I covered this slightly above but in adventure racing you’re allowed to “shortcut” trails because the only requirement is to check in you e-passport at the checkpoints. If you want to skip a switchback trail and go straight up/down an elevation change, go for it. I got hit with this in two ways. One competitor caught up to me by short-cutting, he appeared out of the woods from nowhere hit a checkpoint (T5) at the same time as me and then took off back into the woods…
I was ok at that point but then I saw him coming back against me as I struggled to find T8, I knew he found it already… At that point the trails were intersecting like crazy and I got disoriented and the map didn’t seem to be making sense… but I eventually found Trek CP T8 (and ran into a cycling team!?). But I wanted to catch that guy, so I went too fast and missed a turn and lost a few minutes needing to backtrack, when I suddenly noticed I was about to cross a stream and wasn’t supposed to be near water.
Then I found T7, my final trek checkpoint, and that’s where it got bad… I really wanted to make up the gap I lost to that guy. T7 was all out on a point by its lonesome, it wasn’t part of any kind of loop trail back to the finish. I’d need to do a ton of backtracking on the trails before I could make a run for home… if I was staying on the trails…
Basically it looked like I needed to go south a half mile before the trails turned northeast to the finish. I figured the finish was directly to my east so I started scrambling directly east off the trails… and pretty soon got lost, through a bunch of brush and then found an impassable river… doh. All-in-all I probably wasted 20 minutes before backtracking to that last T7 checkpoint and then doing the big L-shape on the trails anyway…
Fun with Data – One very cool aspect of the Greenhorn was that after the race they shared an excel spreadsheet with all the checkpoint data for everyone. Remembering the above faux pas, I decided to go check out my navigating disaster, and sure enough; I started the trek portion of the race with an 8m14s lead over the guy that would eventually finish in 4th place. We were a dead heat by T6, which showed the advantage of his short-cutting. While I still got the final trekking checkpoint 3m44s behind him, my shotcut disaster resulted in me finishing the race 19m6s behind him…
In the data I quickly learned it wasn’t just me; the person who finished 2nd was a good 10 minutes behind the guy that finished 3rd coming out of the row. Turns out I was only 5 min. behind the eventual 2nd place finisher when I finished the row too so anything can happen out there, its as much a brains/mental race as it is a physical one…
I’m not saying stay on trails only, just going back to the start tip, know the map, so that when you shortcut you are confident and correct with it, don’t decide once you’re out there that you want to shortcut and do it on the fly.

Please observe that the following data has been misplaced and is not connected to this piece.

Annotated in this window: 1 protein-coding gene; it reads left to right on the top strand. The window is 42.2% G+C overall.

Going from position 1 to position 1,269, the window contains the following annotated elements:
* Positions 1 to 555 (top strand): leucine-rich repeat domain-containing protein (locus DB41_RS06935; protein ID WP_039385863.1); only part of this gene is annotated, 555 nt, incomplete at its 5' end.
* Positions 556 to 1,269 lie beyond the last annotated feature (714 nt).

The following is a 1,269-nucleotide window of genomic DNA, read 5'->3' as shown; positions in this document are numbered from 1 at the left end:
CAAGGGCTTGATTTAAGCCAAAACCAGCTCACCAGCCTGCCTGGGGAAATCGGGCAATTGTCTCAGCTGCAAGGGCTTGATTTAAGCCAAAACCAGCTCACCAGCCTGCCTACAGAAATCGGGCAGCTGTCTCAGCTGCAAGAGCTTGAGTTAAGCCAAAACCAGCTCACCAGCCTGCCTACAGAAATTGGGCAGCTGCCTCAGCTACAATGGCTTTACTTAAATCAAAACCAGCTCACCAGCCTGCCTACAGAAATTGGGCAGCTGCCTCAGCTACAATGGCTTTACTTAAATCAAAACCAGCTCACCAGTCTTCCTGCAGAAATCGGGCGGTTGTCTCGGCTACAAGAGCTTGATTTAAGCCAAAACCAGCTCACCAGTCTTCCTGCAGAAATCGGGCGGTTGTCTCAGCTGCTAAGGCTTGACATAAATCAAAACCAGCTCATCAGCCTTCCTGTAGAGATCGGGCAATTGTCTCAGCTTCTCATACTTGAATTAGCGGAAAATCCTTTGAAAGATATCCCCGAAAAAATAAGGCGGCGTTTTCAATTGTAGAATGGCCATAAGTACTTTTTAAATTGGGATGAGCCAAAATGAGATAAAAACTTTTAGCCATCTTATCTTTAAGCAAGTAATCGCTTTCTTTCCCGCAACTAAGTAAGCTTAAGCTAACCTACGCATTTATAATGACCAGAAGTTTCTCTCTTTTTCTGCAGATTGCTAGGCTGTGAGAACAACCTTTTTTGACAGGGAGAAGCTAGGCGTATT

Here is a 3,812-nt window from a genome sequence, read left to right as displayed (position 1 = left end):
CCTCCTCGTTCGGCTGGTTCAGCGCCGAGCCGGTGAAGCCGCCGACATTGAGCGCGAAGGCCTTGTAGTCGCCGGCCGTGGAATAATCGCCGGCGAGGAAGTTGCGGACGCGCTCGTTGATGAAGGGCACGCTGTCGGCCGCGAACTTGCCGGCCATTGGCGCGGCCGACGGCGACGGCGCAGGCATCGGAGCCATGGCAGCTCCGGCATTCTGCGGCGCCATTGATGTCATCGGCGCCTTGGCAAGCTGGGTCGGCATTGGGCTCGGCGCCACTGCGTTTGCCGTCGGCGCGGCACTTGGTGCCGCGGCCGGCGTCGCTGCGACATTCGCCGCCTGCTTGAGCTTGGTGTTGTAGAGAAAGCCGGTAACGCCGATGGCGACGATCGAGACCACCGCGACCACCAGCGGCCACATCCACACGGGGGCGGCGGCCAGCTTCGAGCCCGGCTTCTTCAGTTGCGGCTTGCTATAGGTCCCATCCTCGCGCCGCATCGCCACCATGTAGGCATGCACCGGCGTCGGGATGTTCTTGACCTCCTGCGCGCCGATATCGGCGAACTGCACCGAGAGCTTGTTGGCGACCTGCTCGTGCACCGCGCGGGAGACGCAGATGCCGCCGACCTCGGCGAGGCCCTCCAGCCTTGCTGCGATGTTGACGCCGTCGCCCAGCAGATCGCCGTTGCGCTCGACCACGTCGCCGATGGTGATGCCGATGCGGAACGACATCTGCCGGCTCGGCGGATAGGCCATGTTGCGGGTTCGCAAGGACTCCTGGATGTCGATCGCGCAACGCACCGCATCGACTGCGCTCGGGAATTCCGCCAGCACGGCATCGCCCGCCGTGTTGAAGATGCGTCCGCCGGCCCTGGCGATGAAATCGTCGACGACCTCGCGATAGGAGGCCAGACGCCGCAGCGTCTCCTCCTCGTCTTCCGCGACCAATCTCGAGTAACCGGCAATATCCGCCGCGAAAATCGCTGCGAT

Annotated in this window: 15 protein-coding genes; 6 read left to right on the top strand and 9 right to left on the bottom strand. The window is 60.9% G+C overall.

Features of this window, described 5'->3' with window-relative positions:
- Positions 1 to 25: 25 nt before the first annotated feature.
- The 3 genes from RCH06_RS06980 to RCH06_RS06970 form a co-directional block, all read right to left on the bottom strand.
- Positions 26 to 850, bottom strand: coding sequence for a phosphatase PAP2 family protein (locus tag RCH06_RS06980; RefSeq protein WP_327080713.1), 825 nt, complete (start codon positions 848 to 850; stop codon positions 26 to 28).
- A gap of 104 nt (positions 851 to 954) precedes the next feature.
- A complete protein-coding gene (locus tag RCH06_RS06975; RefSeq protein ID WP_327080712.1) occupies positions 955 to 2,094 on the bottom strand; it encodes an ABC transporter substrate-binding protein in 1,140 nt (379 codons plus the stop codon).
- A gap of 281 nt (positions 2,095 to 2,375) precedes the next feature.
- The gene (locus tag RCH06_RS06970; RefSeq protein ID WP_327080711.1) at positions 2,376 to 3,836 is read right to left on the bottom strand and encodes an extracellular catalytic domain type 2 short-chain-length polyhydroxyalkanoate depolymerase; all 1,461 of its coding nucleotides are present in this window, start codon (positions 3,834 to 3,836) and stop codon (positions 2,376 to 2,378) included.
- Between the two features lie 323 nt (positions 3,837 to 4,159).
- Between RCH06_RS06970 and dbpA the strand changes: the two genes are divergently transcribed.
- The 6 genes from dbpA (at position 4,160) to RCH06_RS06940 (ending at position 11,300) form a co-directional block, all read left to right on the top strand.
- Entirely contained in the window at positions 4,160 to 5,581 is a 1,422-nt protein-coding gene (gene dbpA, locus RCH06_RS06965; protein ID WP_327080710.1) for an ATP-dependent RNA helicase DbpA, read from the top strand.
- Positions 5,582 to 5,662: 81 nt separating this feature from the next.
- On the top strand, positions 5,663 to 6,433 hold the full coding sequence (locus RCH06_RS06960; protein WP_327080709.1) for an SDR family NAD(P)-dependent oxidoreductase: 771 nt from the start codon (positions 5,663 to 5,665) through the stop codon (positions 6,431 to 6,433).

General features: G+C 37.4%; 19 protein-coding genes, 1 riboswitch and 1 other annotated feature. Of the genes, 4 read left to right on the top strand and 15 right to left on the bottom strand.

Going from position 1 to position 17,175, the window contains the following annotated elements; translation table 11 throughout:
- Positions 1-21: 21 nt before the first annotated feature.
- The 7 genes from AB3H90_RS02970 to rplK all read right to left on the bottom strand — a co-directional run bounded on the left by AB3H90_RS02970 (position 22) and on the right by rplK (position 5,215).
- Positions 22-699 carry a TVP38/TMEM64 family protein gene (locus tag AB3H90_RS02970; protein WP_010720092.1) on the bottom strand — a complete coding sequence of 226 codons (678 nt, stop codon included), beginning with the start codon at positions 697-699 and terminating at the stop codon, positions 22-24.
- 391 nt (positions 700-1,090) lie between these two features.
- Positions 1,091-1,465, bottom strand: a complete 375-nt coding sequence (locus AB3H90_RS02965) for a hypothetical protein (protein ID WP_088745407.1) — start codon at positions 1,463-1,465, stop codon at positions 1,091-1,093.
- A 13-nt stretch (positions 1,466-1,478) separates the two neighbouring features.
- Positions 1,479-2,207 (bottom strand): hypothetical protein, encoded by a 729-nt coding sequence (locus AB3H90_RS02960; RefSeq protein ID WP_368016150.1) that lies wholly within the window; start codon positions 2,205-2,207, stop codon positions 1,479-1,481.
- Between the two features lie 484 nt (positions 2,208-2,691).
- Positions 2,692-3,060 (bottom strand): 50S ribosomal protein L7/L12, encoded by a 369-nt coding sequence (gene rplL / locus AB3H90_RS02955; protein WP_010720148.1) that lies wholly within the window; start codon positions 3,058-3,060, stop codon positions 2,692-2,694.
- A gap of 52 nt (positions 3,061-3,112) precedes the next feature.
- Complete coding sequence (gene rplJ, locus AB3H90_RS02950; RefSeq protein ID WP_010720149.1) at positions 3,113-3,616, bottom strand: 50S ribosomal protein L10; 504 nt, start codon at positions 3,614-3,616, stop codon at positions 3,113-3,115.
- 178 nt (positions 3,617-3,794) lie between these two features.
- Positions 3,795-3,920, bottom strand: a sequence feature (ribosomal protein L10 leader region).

Don’t forget to have fun
I could go on about how and where I lost time and could have done better competitively but the reality is I was essentially given a treasure map and managed to find my way to all the points and the finish line and truly felt like I accomplished something more than just a race.
Its one thing to just run, bike, row, swim, but being asked to use your brain for critical thinking during a race is an element was all the more fun. I understand how it might seem daunting for some but there were competitors of all ages, and there we multiple moments where teams were lost and helped each other out, it was a very encouraging environment out there.
That said, if it still feels daunting this is where being on a team might help, allowing you to work a problem together. Of course a team is only as fast as the slowest team member, but when you’re all alone, you have no brain power to combine with unless you make an alliance to work with another team.
But you gotta be having fun, it is a competition but it truly is just a day of adventure, so its a good day no matter where you finish. I say that because I found myself trying to get real competitive at one point and trying to cut time only to have fate put me in my place… I’ll leave with with this:
During the rowing, some CPs were up on the bank meaning you had to get out the boat on shore run to the CP and run back and I decided to cut time by running and jumping into the boat in one move to go fast and give my row a big boosting start, and it worked great… until it didn’t. The 3rd time I did this I ended up flipping and capsizing the kayak… Which meant I had to slosh my way back to shore and flip it over to pour all the water out… All I could do was laugh at myself, and really that put me in a good place for the day, have fun, don’t take it too seriously… and thankfully no photographers were around to document that particular mistake 🙂